- Samoyeds’ gorgeous white hair you see on pictures and exhibitions can only look that way after a bath and hour-long grooming. Most of the time it will be beige/yellow/brown due to all the stuff your playful Sammy will get into. Especially after a walk outside, your Samoyed’s hair will be anything but white.
- Samoyeds mat very easily due to their double coats. Keeping such a coat clean, neat, and mat-free is a LOT of work. It’s important too as mats can cause hotspots and skin irritations.
- Daily 20-min brushings are a must, as is a more extensive hour-long brushing once or twice a week.
- You’ll need to get some advanced tools for these brushings as a simple comb won’t do. You’ll have to invest in high-quality undercoat rakes, a slicker brush, a pin brush, a greyhound comb, and other accessories.
- Regular baths will also be necessary.
- Most importantly, you should NOT clip or shave your Samoyed’s coat as it’s meant to protect them against both cold and hot water. Sammy dogs also have very sensitive skin and the coat is important for that as well.
Last but not least, keep in mind that even after all that, A Samoyed’s home will still be full of loose fur 24/7. These dogs blow their coats once or twice a year which means even more hair in the air. But even during the other 10 months, you can expect to have to vacuum and sticky-roll entire handfuls of dog hair out of your home almost daily.
5. Don’t be fooled by their beauty – Samoyeds are a working breed and have energy to spare
Most people get their Sammys for their looks but forget that this is a working dog breed. This means that Samoyeds have lots of energy and therefore need lots of exercises to stay healthy and happy.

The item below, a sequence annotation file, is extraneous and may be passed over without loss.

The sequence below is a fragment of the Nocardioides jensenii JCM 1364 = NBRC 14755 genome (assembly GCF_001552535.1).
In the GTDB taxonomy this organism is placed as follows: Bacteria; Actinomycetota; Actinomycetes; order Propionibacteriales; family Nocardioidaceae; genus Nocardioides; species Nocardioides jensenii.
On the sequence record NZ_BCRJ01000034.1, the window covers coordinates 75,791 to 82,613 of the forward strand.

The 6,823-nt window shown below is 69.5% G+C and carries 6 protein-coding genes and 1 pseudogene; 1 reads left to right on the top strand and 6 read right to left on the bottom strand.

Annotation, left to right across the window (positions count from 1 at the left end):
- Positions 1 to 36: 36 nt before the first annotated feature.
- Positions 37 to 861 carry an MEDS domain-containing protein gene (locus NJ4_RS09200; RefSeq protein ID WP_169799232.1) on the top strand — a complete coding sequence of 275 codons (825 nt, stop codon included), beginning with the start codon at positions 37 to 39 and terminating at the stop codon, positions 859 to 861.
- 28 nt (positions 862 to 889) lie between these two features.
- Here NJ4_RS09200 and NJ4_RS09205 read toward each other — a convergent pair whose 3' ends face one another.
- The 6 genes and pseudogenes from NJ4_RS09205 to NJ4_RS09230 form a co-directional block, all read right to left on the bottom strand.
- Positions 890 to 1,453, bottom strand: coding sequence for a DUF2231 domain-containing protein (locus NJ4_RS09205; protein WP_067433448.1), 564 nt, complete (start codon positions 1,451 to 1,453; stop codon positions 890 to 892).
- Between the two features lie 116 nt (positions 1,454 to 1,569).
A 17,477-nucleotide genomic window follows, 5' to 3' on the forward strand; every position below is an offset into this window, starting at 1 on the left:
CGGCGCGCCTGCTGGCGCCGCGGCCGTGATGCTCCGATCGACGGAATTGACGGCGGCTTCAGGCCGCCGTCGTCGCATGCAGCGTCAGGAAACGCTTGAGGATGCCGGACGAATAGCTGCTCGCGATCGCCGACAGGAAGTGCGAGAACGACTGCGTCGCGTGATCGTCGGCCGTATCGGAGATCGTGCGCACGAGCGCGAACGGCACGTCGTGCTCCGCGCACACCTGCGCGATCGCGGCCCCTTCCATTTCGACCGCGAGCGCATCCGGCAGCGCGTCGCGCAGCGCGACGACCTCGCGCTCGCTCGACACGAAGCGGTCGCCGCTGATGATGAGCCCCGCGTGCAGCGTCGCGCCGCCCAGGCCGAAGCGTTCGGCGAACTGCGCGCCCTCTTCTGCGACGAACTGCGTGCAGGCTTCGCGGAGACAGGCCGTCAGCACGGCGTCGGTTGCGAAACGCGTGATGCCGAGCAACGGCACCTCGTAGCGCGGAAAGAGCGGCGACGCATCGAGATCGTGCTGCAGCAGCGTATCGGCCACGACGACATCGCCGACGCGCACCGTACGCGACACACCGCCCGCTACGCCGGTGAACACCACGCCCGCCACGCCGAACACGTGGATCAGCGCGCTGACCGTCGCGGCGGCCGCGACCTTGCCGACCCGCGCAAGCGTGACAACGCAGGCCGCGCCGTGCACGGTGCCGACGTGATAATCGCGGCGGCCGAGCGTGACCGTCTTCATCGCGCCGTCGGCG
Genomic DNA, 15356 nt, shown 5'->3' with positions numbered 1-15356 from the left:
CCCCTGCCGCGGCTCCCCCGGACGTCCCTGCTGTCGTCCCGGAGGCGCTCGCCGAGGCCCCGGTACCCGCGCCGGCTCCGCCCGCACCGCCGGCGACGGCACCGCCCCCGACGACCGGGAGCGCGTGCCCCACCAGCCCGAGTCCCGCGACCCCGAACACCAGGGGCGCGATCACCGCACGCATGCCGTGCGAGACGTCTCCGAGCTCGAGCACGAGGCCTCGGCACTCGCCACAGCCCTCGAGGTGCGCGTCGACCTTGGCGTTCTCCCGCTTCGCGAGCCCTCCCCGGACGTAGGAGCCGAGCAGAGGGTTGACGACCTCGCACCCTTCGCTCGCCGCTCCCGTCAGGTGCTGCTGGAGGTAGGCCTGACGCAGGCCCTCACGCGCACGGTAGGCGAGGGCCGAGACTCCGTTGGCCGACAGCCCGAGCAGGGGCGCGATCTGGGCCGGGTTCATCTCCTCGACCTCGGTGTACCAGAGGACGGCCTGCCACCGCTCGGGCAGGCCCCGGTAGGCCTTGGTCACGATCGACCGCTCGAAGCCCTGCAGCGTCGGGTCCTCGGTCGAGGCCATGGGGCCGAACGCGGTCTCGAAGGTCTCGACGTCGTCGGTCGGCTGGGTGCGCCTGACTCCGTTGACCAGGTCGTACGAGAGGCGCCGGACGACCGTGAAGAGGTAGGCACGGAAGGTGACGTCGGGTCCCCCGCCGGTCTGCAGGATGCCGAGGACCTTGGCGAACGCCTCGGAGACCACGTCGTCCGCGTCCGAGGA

In other words – this is an outdoors-type dog.
Samoyeds need two prolonged walks per day as well as a daily visit to the dog park. This breed loves to explore new spaces too so changing up the scenery by going to different dog parks or going on hikes is also advisable.
Simply put, if you like to chill at home and not spend too much time outside, you’d better pick a different breed.
6. Samoyeds love to talk!
Do you love the idea of chatting with your dog as you’re doing stuff around the house? Then the Samoyed might be a good breed for you!
Samoyeds love to communicate and they don’t hesitate to “talk back” at you as you’re trying to train them or get them to do something.
Want your Sammy to roll over? Expect her to tell you to roll over.
Want to postpone the morning walk by half an hour until you finish your coffee? Your Sammy will have something to say about that!
Want her to bring you your left shoe so you can go to work? She’ll tell you to go get it yourself.
This can certainly be fun but it can also be tiresome at times so keep it in mind.
7. This is a relatively healthy breed but vet visits can be costly
As a very old and pure breed, Samoyeds are relatively healthy. They can develop certain ailments, however, so you should be mindful of that. Here are some conditions to keep an eye for and consult with your vet about:
- Hip dysplasia
- Progressive retinal atrophy
- Skin infections (very common when grooming is lackluster!)
- Dental problems
- Diabetes and others
To make matters worse, Samoyed vet bills are usually quite unpleasant due to the “luxurious” status of the breed.
The best way to avoid all that is to do the following:
- Take good care of your dog with high-quality food, extensive exercises, and proper grooming
- Look out for early symptoms of any of the above conditions
- Go to routine vet check-ups
- Get your Samoyed puppy from a reputable breeder and ask for a health certificate for both the pup and its parents
Who are Samoyeds “right” for?
As they are a very energetic breed, Samoyeds are ideal for people who love to have fun outside. And, as a very high-maintenance breed, Sammy dogs also need an owner who would love to take care of their coats. And if you don’t mind the excess hair and enjoy talking with your dog, you just might be the perfect owner for a Samoyed!
How to prepare for getting a Samoyed?
The preparation for a Samoyed pup at home revolves around coat management. You’ll need to acquire lots of tools to take good care of your Samoyed’s beautiful mane. Investing in a new and better vacuum cleaner might also be a good idea.
Aside from that, Samoyeds are relatively easy to take care of. You’ll need to get some know-how on how to train stubborn and willful dogs but that’s about it.